If you’ve heard of Turkey, then you’ve probably heard of the Turkish baths. I certainly had, but wasn’t completely sure what they were! Here’s a brief explanation from Wikipedia:
A Turkish bath is a type of public bathing associated with the culture of the Ottoman Empire and more widely the Islamic world. A variation on it as a method of cleansing and relaxation became popular during the Victorian era, and then spread through the British Empire and Western Europe. The buildings are similar to the thermae (Roman baths). Unlike Russian banya, the focus is on water, as distinct from ambient steam.
The process involved in taking a Turkish bath is similar to that of a sauna, but is more closely related to ancient Greek and ancient Roman bathing practices. It starts with relaxation in a room heated by a continuous flow of hot, dry air, allowing the bather to perspire freely. Bathers may then move to an even hotter room before they wash in cold water. After performing a full body wash and receiving a massage, bathers finally retire to the cooling-room for a period of relaxation.
We knew we wanted to experience the baths because we would maybe never have the chance again. When we checked into our hotel in Istanbul we walked around and checked out the spa. The manager showed us their baths and gave us the prices for the treatments there, but we turned it down because we wanted to check out the local baths first.
As we started to do research we found only two baths relatively close to us that allowed both men and women. We eventually decided to go with the option in the hotel because the others would have us taking public transit. It seemed weird to get all clean, have a massage and then take a couple trains back to the hotel. We wanted it to be relaxing so we headed to the spa and booked the bath treatment for the next day.
You prepare for the Turkish baths in much the same way you would for a massage by wearing what makes you comfortable. They are very discreet and use a towel to keep you covered as well.
There were five steps to our experience and it took approximately 3.5 hours!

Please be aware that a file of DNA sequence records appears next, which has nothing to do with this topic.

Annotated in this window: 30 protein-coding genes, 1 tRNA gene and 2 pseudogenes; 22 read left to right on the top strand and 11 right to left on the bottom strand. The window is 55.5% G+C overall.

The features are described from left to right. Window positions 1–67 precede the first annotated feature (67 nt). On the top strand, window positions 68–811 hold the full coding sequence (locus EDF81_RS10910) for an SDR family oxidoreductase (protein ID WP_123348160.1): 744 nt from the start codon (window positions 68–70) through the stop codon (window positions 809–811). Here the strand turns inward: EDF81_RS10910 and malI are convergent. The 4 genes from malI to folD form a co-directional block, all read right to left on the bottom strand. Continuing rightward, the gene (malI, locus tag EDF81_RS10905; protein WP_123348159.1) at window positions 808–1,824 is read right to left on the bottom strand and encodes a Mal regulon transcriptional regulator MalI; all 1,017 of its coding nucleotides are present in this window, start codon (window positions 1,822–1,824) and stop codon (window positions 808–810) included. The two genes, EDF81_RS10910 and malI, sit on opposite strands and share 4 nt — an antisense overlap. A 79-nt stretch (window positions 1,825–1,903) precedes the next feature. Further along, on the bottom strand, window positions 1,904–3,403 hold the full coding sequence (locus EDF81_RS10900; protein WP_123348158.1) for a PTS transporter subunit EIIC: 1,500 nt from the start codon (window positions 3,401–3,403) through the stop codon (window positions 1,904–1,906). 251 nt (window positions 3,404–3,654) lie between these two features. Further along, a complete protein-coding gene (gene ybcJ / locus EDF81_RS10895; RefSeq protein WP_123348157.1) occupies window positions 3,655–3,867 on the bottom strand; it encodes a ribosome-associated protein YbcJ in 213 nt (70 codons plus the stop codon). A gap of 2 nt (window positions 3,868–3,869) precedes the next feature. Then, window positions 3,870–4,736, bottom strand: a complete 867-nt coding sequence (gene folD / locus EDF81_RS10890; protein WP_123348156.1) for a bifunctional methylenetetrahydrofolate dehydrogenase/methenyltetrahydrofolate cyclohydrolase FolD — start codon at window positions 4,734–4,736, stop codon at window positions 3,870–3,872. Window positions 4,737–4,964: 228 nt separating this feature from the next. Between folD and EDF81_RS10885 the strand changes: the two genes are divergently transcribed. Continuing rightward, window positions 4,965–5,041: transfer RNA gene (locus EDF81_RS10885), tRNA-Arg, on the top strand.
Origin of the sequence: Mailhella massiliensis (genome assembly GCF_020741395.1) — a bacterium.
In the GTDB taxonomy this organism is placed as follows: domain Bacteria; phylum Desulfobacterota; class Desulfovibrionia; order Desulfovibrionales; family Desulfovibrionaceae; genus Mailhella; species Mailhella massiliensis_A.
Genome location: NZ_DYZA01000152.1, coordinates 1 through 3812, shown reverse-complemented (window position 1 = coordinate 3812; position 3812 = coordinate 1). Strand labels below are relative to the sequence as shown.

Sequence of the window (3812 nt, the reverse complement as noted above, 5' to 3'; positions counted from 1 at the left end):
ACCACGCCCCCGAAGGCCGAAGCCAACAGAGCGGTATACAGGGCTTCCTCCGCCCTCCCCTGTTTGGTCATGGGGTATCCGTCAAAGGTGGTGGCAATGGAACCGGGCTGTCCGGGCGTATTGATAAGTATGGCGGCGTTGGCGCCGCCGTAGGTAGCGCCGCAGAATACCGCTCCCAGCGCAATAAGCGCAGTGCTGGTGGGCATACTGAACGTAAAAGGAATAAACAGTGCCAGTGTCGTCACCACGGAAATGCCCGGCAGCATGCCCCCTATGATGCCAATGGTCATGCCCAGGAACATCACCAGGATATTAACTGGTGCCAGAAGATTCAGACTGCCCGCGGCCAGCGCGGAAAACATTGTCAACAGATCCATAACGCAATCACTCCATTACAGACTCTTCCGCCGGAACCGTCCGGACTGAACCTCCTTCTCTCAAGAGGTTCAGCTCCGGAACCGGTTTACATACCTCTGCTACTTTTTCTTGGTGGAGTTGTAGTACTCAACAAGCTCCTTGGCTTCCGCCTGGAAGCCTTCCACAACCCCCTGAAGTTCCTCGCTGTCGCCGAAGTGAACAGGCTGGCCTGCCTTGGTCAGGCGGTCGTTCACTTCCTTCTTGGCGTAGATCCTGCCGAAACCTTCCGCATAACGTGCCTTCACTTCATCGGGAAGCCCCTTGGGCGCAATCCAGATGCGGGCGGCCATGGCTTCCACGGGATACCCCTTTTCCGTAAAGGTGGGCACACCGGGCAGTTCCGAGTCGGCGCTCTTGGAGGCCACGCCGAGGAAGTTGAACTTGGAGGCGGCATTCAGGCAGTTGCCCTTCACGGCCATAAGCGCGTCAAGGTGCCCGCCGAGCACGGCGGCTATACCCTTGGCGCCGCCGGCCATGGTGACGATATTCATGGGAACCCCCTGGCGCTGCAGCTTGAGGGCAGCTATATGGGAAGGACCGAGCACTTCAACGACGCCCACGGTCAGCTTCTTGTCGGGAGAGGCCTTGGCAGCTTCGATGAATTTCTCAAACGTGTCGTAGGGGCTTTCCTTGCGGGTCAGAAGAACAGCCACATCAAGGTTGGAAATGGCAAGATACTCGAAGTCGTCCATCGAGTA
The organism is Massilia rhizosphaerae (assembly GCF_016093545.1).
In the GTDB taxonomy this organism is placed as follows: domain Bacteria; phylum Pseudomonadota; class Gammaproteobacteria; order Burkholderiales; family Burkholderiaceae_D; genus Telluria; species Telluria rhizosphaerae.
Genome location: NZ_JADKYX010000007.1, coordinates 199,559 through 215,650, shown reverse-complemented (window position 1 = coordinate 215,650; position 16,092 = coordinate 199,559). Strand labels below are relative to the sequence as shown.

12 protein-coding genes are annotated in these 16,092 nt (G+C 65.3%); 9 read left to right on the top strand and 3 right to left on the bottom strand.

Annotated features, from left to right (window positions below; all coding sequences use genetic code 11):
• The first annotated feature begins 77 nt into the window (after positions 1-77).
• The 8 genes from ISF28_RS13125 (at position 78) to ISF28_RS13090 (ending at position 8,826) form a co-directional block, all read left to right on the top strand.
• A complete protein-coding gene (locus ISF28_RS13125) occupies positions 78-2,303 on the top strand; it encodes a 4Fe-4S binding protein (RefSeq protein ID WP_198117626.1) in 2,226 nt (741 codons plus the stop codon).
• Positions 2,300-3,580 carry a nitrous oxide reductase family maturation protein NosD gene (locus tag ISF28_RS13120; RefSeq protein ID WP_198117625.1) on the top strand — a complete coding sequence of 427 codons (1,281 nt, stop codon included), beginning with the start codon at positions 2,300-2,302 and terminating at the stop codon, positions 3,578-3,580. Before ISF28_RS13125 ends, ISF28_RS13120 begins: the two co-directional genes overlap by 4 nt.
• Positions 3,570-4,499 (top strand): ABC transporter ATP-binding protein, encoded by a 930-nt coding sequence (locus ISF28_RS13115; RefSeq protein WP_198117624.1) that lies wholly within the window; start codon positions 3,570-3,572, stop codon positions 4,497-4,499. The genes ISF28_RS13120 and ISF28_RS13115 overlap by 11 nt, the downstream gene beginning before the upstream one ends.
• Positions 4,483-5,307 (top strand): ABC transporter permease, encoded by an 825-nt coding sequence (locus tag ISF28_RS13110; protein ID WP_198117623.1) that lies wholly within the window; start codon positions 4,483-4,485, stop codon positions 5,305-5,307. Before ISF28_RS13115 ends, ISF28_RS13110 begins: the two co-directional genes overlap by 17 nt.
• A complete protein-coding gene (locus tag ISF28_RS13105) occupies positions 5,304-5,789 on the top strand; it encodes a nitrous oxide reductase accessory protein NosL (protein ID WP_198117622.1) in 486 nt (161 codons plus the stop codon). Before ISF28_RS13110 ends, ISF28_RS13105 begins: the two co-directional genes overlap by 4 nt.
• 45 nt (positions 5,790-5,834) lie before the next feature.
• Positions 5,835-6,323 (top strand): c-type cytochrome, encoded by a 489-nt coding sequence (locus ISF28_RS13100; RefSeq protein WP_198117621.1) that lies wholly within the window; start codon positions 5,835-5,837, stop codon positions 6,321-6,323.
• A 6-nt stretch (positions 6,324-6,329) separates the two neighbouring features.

First, we sat in the sauna for a set amount of time. I’m not sure exactly how long, but long enough to get good and sweaty! I am not a sauna fan at all but I survived this part knowing that it wouldn’t be too long.
After the sauna, we were taken to the washing room where we laid on the marble slab in the middle. The two men that were taking care of us filled buckets of hot water and poured it on us before using rough cloths to scrub our skin clean. I have to say that I thought my skin was going to rub right off because of how hard they were scrubbing, but when it was over my skin felt amazing. It was definitely an interesting experience and leaves you feeling incredibly clean!
THE FOAM MASSAGE
After we were scrubbed clean, buckets of foam (yes, foam) were filled and drapped over us and then massaged into our skin. It is really something that is difficult to explain, but it moisturizes the skin at the same time as giving you a deep tissue massage.
After the foam was rinsed off, we put our robes on and headed to the lounge area where we were given a mud face mask and served tea. I could’ve fallen asleep sitting there but once we finished our tea we had one more step!
We finished with a second massage that was a little less intense than the first one. I like a deep tissue massage but sometimes I really thought I was going to have bruises (which I would take any day over a masseuse who barely digs in!). The second massage was in a regular massage room with oil and relaxing music.
I loved our Turkish bath experience and I don’t regret doing it at our hotel at all. It was really nice to be able to go upstairs in our robes, have a regular shower immediately and get ready for dinner. It was definitely unique but I would do it again in a heartbeat! If you ever go to Turkey, make sure you don’t miss out on this opportunity to try the Turkish baths!
If you have missed my other posts about this trip, be sure to check them out!